• Tim
      Posted December 23, 2011 at 10:51 am | Permalink

      If you really know the subject on which you are speaking, giving a speech like Hitchens’ is not all that remarkable. A lot of professors do it a couple of times a week. I use Powerpoint slides, but they are mostly an outline for the students’ benefit – I can give lectures almost off the top of my head on many chemical subjects now – and I don’t think I’m that unusual. If I spend 20 minutes in my office going over the material I plan to present (and it is stuff I’ve lectured on several times before), I can give a lot of lectures without notes.

      Of course, I’m not as humorous or witty, and not nearly as good at extemporaneous speaking as Hitchens, but when you are well-prepared on a subject, it isn’t that difficult to speak in front of an audience without notes. I’ll bet Jerry could talk about evolution and give 40 lectures without notes, if he took 20 minutes before each lecture to look at his notes.

  15. Posted December 23, 2011 at 12:48 am | Permalink

    This should dispel any lingering doubts that North Korea is not an example of the evils of atheism.

    Are you trying to say that NK is not an example of the evils of atheism? Because this sentence generally means the opposite.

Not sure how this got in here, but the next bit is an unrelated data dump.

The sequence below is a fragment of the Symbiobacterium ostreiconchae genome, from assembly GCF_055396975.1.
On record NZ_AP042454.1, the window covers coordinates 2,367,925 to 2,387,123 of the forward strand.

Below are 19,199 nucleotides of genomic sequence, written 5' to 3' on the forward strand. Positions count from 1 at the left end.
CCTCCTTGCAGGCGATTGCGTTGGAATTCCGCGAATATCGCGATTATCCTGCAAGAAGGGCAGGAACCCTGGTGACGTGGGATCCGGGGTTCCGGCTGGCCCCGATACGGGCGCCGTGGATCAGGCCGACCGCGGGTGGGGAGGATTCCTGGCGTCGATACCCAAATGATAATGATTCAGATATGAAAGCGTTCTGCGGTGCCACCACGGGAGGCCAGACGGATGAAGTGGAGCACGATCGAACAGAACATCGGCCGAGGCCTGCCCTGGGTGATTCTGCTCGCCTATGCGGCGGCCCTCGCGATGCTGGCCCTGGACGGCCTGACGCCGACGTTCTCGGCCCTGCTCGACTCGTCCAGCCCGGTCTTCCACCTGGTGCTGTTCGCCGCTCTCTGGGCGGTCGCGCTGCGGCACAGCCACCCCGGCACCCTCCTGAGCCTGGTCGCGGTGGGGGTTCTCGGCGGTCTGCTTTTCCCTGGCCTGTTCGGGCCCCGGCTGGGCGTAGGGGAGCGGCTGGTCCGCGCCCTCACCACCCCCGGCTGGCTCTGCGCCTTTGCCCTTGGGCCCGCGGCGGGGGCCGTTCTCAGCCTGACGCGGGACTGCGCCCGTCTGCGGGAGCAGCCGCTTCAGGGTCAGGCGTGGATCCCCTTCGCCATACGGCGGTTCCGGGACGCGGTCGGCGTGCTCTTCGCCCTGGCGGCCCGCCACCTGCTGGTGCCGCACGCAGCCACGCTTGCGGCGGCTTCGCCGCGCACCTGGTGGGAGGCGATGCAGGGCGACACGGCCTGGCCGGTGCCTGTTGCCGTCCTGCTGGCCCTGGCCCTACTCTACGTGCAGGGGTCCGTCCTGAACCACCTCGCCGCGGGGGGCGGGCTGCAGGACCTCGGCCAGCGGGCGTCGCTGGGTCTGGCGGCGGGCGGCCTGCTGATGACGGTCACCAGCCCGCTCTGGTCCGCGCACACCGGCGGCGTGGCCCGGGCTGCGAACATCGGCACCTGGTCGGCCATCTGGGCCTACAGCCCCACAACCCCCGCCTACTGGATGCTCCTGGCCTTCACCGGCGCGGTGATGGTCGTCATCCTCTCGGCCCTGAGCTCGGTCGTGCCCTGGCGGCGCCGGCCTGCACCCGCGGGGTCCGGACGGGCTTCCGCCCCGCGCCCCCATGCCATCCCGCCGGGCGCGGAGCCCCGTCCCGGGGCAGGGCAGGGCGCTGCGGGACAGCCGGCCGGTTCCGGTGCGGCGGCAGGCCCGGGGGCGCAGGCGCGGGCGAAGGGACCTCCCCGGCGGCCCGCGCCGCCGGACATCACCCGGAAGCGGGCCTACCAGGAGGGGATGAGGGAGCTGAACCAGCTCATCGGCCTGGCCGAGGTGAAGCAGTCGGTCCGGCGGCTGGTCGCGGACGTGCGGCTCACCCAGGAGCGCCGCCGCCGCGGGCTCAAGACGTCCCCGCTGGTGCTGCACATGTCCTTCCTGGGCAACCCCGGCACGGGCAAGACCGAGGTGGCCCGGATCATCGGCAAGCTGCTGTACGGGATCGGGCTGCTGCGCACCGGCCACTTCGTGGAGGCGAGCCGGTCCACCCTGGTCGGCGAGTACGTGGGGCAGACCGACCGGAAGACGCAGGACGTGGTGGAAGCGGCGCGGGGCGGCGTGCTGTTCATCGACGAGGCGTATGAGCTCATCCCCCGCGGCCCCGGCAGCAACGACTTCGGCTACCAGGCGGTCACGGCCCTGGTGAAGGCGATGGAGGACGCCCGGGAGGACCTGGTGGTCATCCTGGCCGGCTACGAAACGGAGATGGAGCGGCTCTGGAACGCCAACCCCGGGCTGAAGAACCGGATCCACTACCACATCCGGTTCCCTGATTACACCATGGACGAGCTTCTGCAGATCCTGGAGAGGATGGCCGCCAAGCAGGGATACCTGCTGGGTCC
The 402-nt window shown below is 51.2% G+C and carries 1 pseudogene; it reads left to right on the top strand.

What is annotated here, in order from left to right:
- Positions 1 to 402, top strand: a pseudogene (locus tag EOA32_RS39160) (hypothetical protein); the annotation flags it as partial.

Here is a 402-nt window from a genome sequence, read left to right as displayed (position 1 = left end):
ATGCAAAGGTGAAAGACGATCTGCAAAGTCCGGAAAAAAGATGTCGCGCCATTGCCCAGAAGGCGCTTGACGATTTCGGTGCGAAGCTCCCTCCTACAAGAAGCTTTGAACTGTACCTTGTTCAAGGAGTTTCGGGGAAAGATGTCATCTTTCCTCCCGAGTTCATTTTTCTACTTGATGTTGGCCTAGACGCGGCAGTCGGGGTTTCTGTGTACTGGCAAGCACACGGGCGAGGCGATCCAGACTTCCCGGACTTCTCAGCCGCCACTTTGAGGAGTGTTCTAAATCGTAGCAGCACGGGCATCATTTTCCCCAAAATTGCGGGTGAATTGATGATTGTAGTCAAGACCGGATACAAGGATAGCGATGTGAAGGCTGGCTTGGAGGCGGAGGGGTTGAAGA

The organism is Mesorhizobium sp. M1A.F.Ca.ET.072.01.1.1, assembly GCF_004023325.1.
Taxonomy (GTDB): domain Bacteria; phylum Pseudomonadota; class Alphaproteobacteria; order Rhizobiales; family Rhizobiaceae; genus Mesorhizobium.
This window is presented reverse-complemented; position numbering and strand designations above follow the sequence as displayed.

A: Was Jesus the son of God?
    B: I have my doubts.
    A: This should dispel them.

    See?

  16. Simon
    Posted December 23, 2011 at 6:23 am | Permalink

    It was not an idle opinion, but one based on his compassion for the oppressed and deep-seated hatred of tyranny.

    You do realize how patronizing, arrogant, and dead wrong that attitude is? Echoes exactly the sentiments of Dick Cheney who was proclaiming that we would be “greeted as liberators” (Hint: we weren’t). The Iraqis did not want the US to invade and occupy their country.

    Hitchens was right about a lot of things. On this he was dead wrong.

    • JohnnyForeigner
      Posted December 23, 2011 at 7:06 am | Permalink

      And yet, from Hitch-22:

      “Along the road from Basra one day in the summer of 2003, traveling all the way to the holy Shi’ite cities of Najaf and Karbala, I sat in a very lightly armed